prep_dat_pglmm: Prepare data for 'pglmm'

Description Usage Arguments Value

View source: R/pglmm-utils.R


This function is mainly used within pglmm but can also be used independently to prepare a list of random effects, which then can be updated by users for more complex models.


  cov_ranef = NULL,
  repulsion = FALSE, = TRUE,
  family = "gaussian", = TRUE,
  bayes = FALSE,
  bayes_nested_matrix_as_list = FALSE



A two-sided linear formula object describing the mixed effects of the model.

To specify that a random term should have phylogenetic covariance matrix along with non-phylogenetic one, add __ (two underscores) at the end of the group variable; e.g., + (1 | sp__) will construct two random terms, one with phylogenetic covariance matrix and another with non-phylogenetic (identity) matrix. In contrast, __ in the nested terms (below) will only create a phylogenetic covariance matrix. Nested random terms have the general form (1|sp__@site__) which represents phylogenetically related species nested within correlated sites. This form can be used for bipartite questions. For example, species could be phylogenetically related pollinators and sites could be phylogenetically related plants, leading to the random effect (1|insects__@plants__). If more than one phylogeny is used, remember to add all to the argument cov_ranef = list(insects = insect_phylo, plants = plant_phylo). Phylogenetic correlations can be dropped by removing the __ underscores. Thus, the form (1|sp@site__) excludes the phylogenetic correlations among species, while the form (1|sp__@site) excludes the correlations among sites.

Note that correlated random terms are not allowed. For example, (x|g) will be the same as (0 + x|g) in the lme4::lmer syntax. However, (x1 + x2|g) won't work, so instead use (x1|g) + (x2|g).


A data.frame containing the variables named in formula.


A named list of covariance matrices of random terms. The names should be the group variables that are used as random terms with specified covariance matrices (without the two underscores, e.g. list(sp = tree1, site = tree2)). The actual object can be either a phylogeny with class "phylo" or a prepared covariance matrix. If it is a phylogeny, pglmm will prune it and then convert it to a covariance matrix assuming Brownian motion evolution. pglmm will also standardize all covariance matrices to have determinant of one. Group variables will be converted to factors and all covariance matrices will be rearranged so that rows and columns are in the same order as the levels of their corresponding group variables.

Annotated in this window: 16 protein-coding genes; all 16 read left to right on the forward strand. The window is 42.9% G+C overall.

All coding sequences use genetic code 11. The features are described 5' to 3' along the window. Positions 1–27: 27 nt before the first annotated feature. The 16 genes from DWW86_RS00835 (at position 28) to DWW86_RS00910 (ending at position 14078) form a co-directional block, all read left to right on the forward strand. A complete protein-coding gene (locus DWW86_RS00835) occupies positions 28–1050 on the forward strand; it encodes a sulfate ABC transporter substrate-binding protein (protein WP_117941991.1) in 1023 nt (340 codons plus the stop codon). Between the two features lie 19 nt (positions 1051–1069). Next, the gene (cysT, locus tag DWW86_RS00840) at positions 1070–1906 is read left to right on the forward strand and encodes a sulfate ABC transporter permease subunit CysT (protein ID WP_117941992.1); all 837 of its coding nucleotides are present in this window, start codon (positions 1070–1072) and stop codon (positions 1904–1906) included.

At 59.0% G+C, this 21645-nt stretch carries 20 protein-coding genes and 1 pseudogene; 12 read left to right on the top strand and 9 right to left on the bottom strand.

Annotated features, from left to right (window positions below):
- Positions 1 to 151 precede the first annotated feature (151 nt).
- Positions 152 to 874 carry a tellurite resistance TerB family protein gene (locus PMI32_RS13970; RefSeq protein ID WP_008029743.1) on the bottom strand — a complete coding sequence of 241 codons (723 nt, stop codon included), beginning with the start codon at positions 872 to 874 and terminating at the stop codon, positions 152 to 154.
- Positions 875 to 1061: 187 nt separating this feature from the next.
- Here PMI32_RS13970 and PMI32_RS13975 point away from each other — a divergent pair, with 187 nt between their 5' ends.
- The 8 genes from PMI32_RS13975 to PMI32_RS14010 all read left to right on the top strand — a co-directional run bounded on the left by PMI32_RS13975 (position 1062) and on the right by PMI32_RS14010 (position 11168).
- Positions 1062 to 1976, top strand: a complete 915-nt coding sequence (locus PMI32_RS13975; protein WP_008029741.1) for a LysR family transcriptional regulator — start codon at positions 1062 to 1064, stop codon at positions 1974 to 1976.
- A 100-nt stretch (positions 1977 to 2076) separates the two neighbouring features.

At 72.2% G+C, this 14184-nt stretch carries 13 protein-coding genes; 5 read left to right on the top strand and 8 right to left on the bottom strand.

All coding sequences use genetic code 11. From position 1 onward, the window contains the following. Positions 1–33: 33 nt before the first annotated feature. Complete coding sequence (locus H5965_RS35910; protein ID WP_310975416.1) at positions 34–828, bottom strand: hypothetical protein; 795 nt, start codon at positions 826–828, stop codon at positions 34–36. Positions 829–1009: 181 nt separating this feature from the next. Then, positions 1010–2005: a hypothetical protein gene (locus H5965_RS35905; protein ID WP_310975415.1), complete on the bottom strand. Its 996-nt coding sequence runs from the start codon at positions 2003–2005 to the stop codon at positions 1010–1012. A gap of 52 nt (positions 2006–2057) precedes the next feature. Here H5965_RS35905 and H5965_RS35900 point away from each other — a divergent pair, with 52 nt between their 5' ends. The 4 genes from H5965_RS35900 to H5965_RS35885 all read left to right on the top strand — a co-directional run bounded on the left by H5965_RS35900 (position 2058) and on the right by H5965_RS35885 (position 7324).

When there are nested random terms specified, repulsion = FALSE tests for phylogenetic underdispersion while repulsion = FALSE tests for overdispersion. This argument is a logical vector of length either 1 or >1. If its length is 1, then all covariance matrices in nested terms will be either inverted (overdispersion) or not. If its length is >1, then you can select which covariance matrix in the nested terms to be inverted. Make sure to get the length right: for all the terms with @, count the number of "__" to determine the length of repulsion. For example, sp__@site and sp@site__ will each require one element of repulsion, while sp__@site__ will take two elements (repulsion for sp and repulsion for site). Therefore, if your nested terms are (1|sp__@site) + (1|sp@site__) + (1|sp__@site__), then you should set the repulsion to be something like c(TRUE, FALSE, TRUE, TRUE) (length of 4).

Whether to prepare random effects for users.


Either "gaussian" for a Linear Mixed Model, or "binomial" or "poisson" for Generalized Linear Mixed Models. "family" should be specified as a character string (i.e., quoted). For binomial and Poisson data, we use the canonical logit and log link functions, respectively. Binomial data can be either presence/absence, or a two-column array of 'successes' and 'failures'. For both binomial and Poisson data, we add an observation-level random term by default via = TRUE. If bayes = TRUE there are two additional families available: "zeroinflated.binomial", and "zeroinflated.poisson", which add a zero inflation parameter; this parameter gives the probability that the response is a zero. The rest of the parameters of the model then reflect the "non-zero" part part of the model. Note that "zeroinflated.binomial" only makes sense for success/failure response data.

Whether to add an observation-level random term for binomial or Poisson distributions. Normally it would be a good idea to add this to account for overdispersion, so = TRUE by default.


Whether to fit a Bayesian version of the PGLMM using r-inla.


For bayes = TRUE, prepare the nested terms as a list of length of 4 as the old way?


A list with updated formula, random.effects, and updated cov_ranef.

phyr documentation built on Jan. 13, 2021, 5:40 p.m.